Absolutely. We wanted to build a multi-disciplinary clinic that women and gender diverse people can go to for all their needs and have a community they trust – including a psychologist, counsellor, dietitian, massage therapist, general practitioner, physiotherapist, and pelvic floor physiotherapist. We’ve heard the same struggles from so many of our clients and even noticed it amongst ourselves and how we interact with the healthcare system. We wanted to be part of a positive support system for those who have been typically underserved in healthcare, and help them find the root causes of their issues instead of only focusing on the treatment symptoms.

As small business owners, how has advocating for yourself applied to your own fees and rates?

When you’re in the public sector, compensation is very standard, with increases each year and standard benefits. For myself [Stephanie], leaving the public sector to work at a private sector company was the first time there was room for negotiation, but I didn’t negotiate. It was so new to me and it didn’t even really cross my mind, although now I realized I should have.

Now that we’re starting our own clinic, it’s tempting to offer our services for discounted rates or for free, given so much of what we do is about supporting people. We get asked to do free workshops all the time and it’s hard to say no when we want to help. Some of our service providers have “suggested charge rates” which helps keep pay relatively standard (e.g., counsellors). Doctors also have very structured fees, although we know the compensation structures aren’t necessarily working. We also know there’s research showing that female doctors stay longer with their patients even though they’re not getting paid for that time. Overall, we are learning the importance of setting structured rates and fees to ensure we are fairly compensating our practitioners for their time, and building a sustainable clinic over the long-term.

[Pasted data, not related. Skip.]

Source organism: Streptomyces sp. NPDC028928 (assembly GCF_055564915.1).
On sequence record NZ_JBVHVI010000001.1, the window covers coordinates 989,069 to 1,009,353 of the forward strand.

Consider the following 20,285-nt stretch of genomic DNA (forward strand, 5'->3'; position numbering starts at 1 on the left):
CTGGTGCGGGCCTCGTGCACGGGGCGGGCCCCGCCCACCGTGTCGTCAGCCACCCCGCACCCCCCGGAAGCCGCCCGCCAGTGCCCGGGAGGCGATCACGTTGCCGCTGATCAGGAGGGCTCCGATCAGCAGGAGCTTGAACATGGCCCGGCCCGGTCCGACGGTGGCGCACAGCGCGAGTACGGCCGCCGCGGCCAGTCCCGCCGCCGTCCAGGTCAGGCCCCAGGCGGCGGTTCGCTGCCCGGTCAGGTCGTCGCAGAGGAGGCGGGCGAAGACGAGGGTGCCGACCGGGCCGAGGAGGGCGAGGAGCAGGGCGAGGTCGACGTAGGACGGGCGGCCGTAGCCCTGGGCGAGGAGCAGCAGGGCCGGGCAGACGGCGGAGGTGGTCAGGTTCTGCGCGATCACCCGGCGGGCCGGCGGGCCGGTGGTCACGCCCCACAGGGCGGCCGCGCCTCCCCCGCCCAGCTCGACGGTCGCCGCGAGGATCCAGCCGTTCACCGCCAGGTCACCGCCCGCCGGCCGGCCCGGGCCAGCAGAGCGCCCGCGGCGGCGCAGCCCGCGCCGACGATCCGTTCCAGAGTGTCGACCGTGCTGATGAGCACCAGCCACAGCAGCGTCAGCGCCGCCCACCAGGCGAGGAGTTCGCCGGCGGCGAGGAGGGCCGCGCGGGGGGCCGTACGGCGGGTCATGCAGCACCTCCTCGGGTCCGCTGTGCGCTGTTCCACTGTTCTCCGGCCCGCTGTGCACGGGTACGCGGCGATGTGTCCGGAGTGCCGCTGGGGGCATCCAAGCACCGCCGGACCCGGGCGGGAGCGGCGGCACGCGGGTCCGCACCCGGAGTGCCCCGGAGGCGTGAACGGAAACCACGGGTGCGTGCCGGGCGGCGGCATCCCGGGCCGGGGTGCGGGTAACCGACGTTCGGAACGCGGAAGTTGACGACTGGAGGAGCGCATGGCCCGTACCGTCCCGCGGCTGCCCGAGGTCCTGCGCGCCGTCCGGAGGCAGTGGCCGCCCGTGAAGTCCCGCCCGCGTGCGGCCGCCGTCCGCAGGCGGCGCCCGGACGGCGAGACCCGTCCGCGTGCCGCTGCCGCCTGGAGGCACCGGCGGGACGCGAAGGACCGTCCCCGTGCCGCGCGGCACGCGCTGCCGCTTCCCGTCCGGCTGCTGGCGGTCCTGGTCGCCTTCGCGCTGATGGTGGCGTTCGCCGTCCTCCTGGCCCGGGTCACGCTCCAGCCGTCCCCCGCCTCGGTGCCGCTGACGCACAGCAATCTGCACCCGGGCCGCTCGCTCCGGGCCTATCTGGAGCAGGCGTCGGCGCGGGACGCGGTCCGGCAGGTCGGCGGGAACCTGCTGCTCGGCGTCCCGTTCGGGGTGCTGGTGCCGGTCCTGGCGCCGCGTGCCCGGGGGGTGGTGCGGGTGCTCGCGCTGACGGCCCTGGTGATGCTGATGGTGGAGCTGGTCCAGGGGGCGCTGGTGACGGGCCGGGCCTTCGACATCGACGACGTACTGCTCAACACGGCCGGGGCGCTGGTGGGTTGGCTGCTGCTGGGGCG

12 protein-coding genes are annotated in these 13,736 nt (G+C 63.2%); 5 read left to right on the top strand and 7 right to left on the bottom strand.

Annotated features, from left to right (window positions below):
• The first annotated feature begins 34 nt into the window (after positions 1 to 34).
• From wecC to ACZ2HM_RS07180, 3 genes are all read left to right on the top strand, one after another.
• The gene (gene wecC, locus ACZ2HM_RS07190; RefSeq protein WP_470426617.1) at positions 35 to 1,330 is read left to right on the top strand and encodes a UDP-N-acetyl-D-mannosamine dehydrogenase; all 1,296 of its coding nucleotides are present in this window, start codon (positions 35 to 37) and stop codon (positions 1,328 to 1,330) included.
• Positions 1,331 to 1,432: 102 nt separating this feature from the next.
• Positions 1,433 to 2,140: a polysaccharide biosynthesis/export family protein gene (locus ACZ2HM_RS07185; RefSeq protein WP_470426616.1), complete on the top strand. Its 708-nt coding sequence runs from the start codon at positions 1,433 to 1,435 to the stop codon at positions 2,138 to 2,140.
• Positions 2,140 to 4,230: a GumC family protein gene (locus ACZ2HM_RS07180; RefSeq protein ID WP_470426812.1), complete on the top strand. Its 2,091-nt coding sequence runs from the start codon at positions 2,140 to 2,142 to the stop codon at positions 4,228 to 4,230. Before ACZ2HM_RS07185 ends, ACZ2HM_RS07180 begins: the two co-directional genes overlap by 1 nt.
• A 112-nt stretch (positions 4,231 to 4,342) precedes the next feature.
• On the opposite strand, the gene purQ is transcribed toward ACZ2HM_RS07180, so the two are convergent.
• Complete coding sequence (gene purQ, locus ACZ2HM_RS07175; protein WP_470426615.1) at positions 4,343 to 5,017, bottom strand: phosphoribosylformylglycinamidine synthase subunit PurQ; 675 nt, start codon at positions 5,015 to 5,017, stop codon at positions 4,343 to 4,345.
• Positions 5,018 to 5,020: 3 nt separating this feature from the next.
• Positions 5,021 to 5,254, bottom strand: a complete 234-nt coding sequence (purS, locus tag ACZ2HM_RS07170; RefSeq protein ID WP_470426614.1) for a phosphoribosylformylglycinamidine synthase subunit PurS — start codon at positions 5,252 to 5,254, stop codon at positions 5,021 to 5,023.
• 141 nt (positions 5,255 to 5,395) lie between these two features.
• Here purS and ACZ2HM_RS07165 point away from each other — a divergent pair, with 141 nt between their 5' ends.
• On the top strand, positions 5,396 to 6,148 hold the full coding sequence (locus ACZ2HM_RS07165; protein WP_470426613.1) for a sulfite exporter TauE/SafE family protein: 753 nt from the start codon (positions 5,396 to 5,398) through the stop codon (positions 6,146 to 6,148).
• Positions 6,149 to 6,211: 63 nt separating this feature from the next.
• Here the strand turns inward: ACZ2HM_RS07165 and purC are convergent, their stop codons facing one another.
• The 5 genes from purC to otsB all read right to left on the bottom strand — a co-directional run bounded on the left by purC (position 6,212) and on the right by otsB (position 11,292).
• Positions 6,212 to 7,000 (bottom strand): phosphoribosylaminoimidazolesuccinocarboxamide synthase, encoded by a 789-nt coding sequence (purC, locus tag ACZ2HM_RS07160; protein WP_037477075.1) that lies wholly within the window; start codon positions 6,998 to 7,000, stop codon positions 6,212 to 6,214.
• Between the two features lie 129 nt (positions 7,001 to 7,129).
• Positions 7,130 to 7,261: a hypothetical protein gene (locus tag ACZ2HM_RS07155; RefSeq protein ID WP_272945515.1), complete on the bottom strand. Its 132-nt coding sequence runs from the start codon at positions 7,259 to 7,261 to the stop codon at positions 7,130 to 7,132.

What internal or external barriers have you had to go through in starting this clinic and ensuring you’re charging what you deserve?

As two women starting a small business, we spent a lot of time researching resources for us to access support. Funding this project seemed intimidating at first, but the resources at the Women’s Enterprise Centre really helped us. We also leaned heavily on our community to help us navigate elements such as property rental and construction. A challenge we experienced was not knowing what the general rates were for certain services and at times, feeling that this was used against us. We are curious about the potential implicit bias that could have an impact on young women starting a small business. Once our health center is open, we hope to find a balance between fairly compensating practitioners for their time and providing accessible services to those in need.

How will you ensure you’re holding true to your rates and fees?

We want to set boundaries and ensure we’re holding each other accountable. Regular communication about finances is going to be crucial. We know the importance of valuing our own time, and we want to honour this to keep the clinic running over the long-term.

If you want to check out Stephanie and Veronica’s new clinic CAYA Health Centre, please follow along on Instagram @cayahealthcentre and online at www.cayahealthcentre.com. And if you’d like support with advocating for yourself in terms of compensation, please reach out to The Thoughtful Co at contact@thethoughtfulco.net or sign up for a one-on-one session here – we would love to support.